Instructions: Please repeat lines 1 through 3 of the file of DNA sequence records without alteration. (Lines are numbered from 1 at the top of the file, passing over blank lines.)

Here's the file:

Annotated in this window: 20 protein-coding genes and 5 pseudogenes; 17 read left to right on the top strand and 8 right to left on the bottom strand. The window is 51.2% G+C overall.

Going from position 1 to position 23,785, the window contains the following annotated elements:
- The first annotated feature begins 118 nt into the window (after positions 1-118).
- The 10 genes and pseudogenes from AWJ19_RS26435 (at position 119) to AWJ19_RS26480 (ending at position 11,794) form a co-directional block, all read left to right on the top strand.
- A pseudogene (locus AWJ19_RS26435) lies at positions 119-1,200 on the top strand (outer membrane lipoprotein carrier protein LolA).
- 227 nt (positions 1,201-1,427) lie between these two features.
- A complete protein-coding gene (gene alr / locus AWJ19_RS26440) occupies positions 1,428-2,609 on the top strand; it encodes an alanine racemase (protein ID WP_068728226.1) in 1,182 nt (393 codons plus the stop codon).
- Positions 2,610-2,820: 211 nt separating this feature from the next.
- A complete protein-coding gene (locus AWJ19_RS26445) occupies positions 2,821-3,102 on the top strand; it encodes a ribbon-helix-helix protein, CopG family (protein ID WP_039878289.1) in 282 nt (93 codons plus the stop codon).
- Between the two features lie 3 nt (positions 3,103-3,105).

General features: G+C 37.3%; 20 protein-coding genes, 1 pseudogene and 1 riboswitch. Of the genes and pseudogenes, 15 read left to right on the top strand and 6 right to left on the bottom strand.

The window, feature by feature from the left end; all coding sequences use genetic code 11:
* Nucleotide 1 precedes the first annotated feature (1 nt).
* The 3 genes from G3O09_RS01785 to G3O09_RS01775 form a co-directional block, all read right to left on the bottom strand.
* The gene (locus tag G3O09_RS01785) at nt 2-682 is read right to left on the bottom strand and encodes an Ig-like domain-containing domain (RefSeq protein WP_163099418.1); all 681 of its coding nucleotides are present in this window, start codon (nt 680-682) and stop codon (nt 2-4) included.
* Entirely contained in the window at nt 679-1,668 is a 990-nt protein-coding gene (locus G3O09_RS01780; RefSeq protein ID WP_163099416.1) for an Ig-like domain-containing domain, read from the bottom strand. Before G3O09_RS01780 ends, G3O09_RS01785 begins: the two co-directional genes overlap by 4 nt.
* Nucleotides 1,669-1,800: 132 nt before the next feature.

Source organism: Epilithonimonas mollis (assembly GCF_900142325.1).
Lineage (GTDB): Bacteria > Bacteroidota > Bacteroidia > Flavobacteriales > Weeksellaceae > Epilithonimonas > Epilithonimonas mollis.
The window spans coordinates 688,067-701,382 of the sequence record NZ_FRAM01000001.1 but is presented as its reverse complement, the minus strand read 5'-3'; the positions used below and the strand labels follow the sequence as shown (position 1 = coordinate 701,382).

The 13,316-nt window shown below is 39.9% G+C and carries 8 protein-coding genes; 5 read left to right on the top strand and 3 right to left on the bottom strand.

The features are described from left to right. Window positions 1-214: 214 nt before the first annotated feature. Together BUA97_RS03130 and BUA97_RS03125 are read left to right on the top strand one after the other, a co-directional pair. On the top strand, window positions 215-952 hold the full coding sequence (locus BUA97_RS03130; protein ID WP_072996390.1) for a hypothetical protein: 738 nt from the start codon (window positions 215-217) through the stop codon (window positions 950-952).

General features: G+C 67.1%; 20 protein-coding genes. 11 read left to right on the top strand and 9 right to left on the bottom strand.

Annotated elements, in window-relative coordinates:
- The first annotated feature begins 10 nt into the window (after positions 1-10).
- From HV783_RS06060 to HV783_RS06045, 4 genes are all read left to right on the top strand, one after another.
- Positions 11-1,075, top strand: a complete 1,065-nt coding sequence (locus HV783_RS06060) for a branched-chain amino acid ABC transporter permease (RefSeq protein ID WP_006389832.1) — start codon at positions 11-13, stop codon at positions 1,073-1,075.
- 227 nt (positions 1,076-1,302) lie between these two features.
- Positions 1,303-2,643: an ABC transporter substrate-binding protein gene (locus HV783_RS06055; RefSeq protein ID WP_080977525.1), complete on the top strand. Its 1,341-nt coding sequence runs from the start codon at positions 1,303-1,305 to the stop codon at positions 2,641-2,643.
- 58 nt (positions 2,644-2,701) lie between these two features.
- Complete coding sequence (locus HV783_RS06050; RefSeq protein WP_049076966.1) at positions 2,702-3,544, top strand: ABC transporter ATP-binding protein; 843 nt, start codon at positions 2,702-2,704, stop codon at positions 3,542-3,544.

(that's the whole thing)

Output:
Annotated in this window: 20 protein-coding genes and 5 pseudogenes; 17 read left to right on the top strand and 8 right to left on the bottom strand. The window is 51.2% G+C overall.

Going from position 1 to position 23,785, the window contains the following annotated elements:
- The first annotated feature begins 118 nt into the window (after positions 1-118).